It is worth noting that ever since 2019 Carnival has been attacked by numerous cyber threat actors, including last summer's ransomware attack. Just as cruise lines start booking trips following an extended COVID-19 halt, Carnival faces yet another question mark on cyber safety, said Erich Kron, the KnowBe4 security adviser. 

Kron said that this is no surprise that they have been attacked, given the type of data and the volume it gathers, and that Carnival records some highly important information to attackers. 

The majority of large cruises prefer to visit ports abroad in their very nature so that they acquire sensitive data that is necessary for the processing of customs as well as other travel-related objectives. Such types of attacks are generally initiated by e-mail phishing and firms seeking to avoid problems like Carnival would be advised to invest in high-quality e-mail filters and a training program for employees focusing on recognizing e-mail phishing attacks and proper password hygiene. 

Cohn Bambenek, Threat Intelligence Advisor at Netenrich, stressed the necessity for the organization to ask some important questions about what it is doing to secure the sensitive information since it has been hit three times in the past few months. 

“At a certain point, they are advertising to the world that they are an easy target and can look forward to more frequent and serious attacks,” Bambenek added.

Carnival Cruise Line is a multinational cruise line with its headquarters in Doral, Florida. It is a division of Carnival Corporation & plc. The corporation operates several of the largest cruise lines, including the Princess Cruises and Carnival Cruise Line.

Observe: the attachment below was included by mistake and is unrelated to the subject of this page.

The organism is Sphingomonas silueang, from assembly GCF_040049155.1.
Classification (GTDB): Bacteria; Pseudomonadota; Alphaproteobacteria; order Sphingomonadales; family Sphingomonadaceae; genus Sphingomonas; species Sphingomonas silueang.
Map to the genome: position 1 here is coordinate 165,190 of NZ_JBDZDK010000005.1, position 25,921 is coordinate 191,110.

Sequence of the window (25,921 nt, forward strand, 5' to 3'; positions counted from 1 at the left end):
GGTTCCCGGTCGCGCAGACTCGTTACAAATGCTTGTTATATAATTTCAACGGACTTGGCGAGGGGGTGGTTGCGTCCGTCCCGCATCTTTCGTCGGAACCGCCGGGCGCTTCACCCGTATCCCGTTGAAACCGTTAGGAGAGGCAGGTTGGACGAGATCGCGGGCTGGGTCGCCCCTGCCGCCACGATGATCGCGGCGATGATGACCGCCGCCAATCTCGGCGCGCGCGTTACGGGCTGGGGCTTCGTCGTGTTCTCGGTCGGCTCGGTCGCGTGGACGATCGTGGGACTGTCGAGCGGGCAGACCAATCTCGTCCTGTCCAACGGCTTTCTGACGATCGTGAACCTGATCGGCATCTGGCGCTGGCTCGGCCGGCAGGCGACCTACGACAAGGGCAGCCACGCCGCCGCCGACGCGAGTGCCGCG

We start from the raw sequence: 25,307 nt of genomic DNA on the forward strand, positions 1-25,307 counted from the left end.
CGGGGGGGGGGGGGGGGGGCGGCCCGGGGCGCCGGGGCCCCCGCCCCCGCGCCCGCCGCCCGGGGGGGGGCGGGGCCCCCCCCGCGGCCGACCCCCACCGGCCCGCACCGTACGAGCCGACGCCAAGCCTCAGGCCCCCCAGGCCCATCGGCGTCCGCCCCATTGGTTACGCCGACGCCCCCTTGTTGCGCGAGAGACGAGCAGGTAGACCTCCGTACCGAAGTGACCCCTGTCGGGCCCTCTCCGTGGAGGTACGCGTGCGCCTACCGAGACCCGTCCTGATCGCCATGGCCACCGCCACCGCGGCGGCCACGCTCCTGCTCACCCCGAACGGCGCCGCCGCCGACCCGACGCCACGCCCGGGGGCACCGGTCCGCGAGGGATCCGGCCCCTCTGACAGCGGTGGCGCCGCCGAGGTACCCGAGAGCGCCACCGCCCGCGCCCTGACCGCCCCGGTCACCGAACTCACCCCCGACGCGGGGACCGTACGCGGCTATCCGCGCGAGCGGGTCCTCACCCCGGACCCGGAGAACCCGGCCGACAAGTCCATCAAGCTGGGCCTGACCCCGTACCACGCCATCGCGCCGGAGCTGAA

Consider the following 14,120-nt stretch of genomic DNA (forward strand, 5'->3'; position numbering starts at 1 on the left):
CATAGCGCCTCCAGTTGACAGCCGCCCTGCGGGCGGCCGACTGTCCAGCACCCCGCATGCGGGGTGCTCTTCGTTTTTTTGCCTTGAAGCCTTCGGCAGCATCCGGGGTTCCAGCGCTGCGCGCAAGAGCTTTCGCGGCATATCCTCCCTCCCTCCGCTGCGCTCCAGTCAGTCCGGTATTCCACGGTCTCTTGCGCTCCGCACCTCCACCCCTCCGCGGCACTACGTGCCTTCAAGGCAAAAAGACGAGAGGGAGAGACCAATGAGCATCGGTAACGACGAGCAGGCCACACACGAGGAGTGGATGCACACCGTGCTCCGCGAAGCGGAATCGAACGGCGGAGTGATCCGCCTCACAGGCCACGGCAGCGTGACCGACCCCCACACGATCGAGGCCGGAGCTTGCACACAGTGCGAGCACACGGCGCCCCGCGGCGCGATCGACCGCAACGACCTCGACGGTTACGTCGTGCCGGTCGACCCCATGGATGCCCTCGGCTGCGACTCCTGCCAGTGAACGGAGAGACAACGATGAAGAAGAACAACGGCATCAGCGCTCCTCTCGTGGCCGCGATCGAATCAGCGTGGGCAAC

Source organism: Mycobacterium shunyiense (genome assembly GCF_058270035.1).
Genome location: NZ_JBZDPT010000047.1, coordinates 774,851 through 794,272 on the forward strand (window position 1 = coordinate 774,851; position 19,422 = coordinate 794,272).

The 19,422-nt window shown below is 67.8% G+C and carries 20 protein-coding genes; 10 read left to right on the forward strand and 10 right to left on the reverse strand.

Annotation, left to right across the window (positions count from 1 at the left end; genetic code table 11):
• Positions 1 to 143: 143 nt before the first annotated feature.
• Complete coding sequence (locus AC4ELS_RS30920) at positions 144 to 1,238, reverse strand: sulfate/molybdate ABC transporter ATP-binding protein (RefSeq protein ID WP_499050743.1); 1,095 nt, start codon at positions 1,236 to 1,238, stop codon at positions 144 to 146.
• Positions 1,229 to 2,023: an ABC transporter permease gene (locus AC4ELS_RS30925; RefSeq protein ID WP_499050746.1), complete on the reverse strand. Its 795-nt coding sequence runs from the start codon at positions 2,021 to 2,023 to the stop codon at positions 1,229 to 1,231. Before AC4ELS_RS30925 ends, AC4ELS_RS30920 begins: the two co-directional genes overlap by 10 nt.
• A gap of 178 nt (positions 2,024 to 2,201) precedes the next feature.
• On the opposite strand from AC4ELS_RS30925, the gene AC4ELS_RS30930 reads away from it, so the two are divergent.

Fraudsters are Mailing Modified Ledger Devices to Steal Cryptocurrency


Scammers are mailing fraudulent replacement devices to Ledger customers who were recently exposed in a data breach, which are being used to steal cryptocurrency wallets. 

With increased cryptocurrency values and the use of hardware wallets to secure crypto funds, Ledger has become a frequent target for scammers. After receiving what appears to be a Ledger Nano X device in the mail, a Ledger user published a devious fraud on Reddit. The gadget arrived in authentic-looking packaging with a sloppy letter claiming that it was sent to replace their existing device as their customer information had been leaked online on the RaidForum hacker community. 

"For this reason for security purposes, we have sent you a new device you must switch to a new device to stay safe. There is a manual inside your new box you can read that to learn how to set up your new device," state the fake letter from Ledger. 

"For this reason, we have changed our device structure. We now guarantee that this kinda breach will never happen again." 

Despite the fact that the letter contained numerous grammatical and spelling issues, the information for 272,853 persons who purchased a Ledger device was published on the RaidForums hacking site in December 2020. This provided a slightly convincing reason for the new device's arrival. 

A shrinkwrapped Ledger Nano X box was also included in the package, containing what appeared to be a genuine device. After becoming skeptical of the device, they opened it and posted photos of the printed circuit board on Reddit, which clearly indicated the modification of devices. 

Mike Grover, a security researcher, and offensive USB cable/implant expert informed BleepingComputer that the threat actors added a flash drive and hooked it to the USB port based on the photos. 

Grover told BleepingComputer in a conversation about the photographs, "This appears to be a simple flash drive slapped on to the Ledger with the purpose of being for some form of malware delivery." 

"All of the components are on the other side, so I can't confirm if it is JUST a storage device, but.... judging by the very novice soldering work, it's probably just an off-the-shelf mini flash drive removed from its casing."